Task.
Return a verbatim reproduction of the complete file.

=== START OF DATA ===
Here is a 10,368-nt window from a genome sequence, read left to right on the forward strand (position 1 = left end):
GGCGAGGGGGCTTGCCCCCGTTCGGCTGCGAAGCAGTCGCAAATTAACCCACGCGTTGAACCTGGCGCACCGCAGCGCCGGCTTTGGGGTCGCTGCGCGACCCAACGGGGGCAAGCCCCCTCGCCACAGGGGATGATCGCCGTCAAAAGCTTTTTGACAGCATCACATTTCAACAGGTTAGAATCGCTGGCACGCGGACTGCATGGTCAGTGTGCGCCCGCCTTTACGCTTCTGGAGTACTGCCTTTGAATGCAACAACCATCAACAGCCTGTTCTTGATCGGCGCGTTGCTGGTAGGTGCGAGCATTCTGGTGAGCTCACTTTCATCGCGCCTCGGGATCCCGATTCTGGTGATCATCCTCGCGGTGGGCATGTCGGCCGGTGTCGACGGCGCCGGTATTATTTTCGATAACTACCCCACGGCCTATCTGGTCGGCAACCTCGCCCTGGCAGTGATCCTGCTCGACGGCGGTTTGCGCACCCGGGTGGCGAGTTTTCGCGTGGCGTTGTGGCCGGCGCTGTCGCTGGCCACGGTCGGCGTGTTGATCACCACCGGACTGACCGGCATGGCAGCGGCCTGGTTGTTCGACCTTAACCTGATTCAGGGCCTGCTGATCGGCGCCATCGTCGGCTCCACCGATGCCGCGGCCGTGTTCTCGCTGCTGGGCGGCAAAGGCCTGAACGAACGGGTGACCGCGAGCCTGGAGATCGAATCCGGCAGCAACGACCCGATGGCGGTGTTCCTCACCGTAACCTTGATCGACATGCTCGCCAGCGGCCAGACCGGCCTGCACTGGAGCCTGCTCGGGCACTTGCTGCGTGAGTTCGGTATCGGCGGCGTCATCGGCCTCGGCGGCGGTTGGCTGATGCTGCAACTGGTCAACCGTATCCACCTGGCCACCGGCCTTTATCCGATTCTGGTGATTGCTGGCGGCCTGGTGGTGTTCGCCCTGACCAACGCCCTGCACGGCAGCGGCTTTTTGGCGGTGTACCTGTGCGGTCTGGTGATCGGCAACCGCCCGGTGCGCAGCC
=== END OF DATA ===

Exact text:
Here is a 10,368-nt window from a genome sequence, read left to right on the forward strand (position 1 = left end):
GGCGAGGGGGCTTGCCCCCGTTCGGCTGCGAAGCAGTCGCAAATTAACCCACGCGTTGAACCTGGCGCACCGCAGCGCCGGCTTTGGGGTCGCTGCGCGACCCAACGGGGGCAAGCCCCCTCGCCACAGGGGATGATCGCCGTCAAAAGCTTTTTGACAGCATCACATTTCAACAGGTTAGAATCGCTGGCACGCGGACTGCATGGTCAGTGTGCGCCCGCCTTTACGCTTCTGGAGTACTGCCTTTGAATGCAACAACCATCAACAGCCTGTTCTTGATCGGCGCGTTGCTGGTAGGTGCGAGCATTCTGGTGAGCTCACTTTCATCGCGCCTCGGGATCCCGATTCTGGTGATCATCCTCGCGGTGGGCATGTCGGCCGGTGTCGACGGCGCCGGTATTATTTTCGATAACTACCCCACGGCCTATCTGGTCGGCAACCTCGCCCTGGCAGTGATCCTGCTCGACGGCGGTTTGCGCACCCGGGTGGCGAGTTTTCGCGTGGCGTTGTGGCCGGCGCTGTCGCTGGCCACGGTCGGCGTGTTGATCACCACCGGACTGACCGGCATGGCAGCGGCCTGGTTGTTCGACCTTAACCTGATTCAGGGCCTGCTGATCGGCGCCATCGTCGGCTCCACCGATGCCGCGGCCGTGTTCTCGCTGCTGGGCGGCAAAGGCCTGAACGAACGGGTGACCGCGAGCCTGGAGATCGAATCCGGCAGCAACGACCCGATGGCGGTGTTCCTCACCGTAACCTTGATCGACATGCTCGCCAGCGGCCAGACCGGCCTGCACTGGAGCCTGCTCGGGCACTTGCTGCGTGAGTTCGGTATCGGCGGCGTCATCGGCCTCGGCGGCGGTTGGCTGATGCTGCAACTGGTCAACCGTATCCACCTGGCCACCGGCCTTTATCCGATTCTGGTGATTGCTGGCGGCCTGGTGGTGTTCGCCCTGACCAACGCCCTGCACGGCAGCGGCTTTTTGGCGGTGTACCTGTGCGGTCTGGTGATCGGCAACCGCCCGGTGCGCAGCC